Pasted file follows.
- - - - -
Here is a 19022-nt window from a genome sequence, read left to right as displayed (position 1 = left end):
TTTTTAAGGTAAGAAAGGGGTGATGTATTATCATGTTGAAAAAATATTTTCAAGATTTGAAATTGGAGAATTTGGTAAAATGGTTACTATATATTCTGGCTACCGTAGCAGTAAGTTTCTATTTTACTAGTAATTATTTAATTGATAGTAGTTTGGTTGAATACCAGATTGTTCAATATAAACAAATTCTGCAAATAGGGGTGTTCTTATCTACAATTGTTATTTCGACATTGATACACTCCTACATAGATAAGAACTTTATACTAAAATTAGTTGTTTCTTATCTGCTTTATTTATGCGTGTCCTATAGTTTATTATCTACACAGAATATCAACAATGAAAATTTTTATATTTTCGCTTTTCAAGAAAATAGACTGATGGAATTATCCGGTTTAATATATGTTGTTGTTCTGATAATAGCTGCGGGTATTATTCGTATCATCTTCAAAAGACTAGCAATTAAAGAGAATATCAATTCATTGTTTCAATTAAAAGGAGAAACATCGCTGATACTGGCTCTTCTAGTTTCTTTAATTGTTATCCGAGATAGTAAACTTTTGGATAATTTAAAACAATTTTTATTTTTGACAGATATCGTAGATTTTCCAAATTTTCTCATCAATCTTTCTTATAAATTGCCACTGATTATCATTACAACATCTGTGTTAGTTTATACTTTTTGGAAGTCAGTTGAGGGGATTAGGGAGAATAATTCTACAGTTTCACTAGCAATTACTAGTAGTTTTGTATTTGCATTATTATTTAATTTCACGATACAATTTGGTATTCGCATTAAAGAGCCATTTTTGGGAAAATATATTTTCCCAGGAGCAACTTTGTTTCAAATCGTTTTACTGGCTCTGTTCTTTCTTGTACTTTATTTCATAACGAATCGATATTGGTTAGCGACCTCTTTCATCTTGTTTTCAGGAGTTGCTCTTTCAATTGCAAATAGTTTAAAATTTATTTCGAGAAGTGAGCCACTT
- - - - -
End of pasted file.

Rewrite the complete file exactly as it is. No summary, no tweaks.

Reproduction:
Here is a 19022-nt window from a genome sequence, read left to right as displayed (position 1 = left end):
TTTTTAAGGTAAGAAAGGGGTGATGTATTATCATGTTGAAAAAATATTTTCAAGATTTGAAATTGGAGAATTTGGTAAAATGGTTACTATATATTCTGGCTACCGTAGCAGTAAGTTTCTATTTTACTAGTAATTATTTAATTGATAGTAGTTTGGTTGAATACCAGATTGTTCAATATAAACAAATTCTGCAAATAGGGGTGTTCTTATCTACAATTGTTATTTCGACATTGATACACTCCTACATAGATAAGAACTTTATACTAAAATTAGTTGTTTCTTATCTGCTTTATTTATGCGTGTCCTATAGTTTATTATCTACACAGAATATCAACAATGAAAATTTTTATATTTTCGCTTTTCAAGAAAATAGACTGATGGAATTATCCGGTTTAATATATGTTGTTGTTCTGATAATAGCTGCGGGTATTATTCGTATCATCTTCAAAAGACTAGCAATTAAAGAGAATATCAATTCATTGTTTCAATTAAAAGGAGAAACATCGCTGATACTGGCTCTTCTAGTTTCTTTAATTGTTATCCGAGATAGTAAACTTTTGGATAATTTAAAACAATTTTTATTTTTGACAGATATCGTAGATTTTCCAAATTTTCTCATCAATCTTTCTTATAAATTGCCACTGATTATCATTACAACATCTGTGTTAGTTTATACTTTTTGGAAGTCAGTTGAGGGGATTAGGGAGAATAATTCTACAGTTTCACTAGCAATTACTAGTAGTTTTGTATTTGCATTATTATTTAATTTCACGATACAATTTGGTATTCGCATTAAAGAGCCATTTTTGGGAAAATATATTTTCCCAGGAGCAACTTTGTTTCAAATCGTTTTACTGGCTCTGTTCTTTCTTGTACTTTATTTCATAACGAATCGATATTGGTTAGCGACCTCTTTCATCTTGTTTTCAGGAGTTGCTCTTTCAATTGCAAATAGTTTAAAATTTATTTCGAGAAGTGAGCCACTT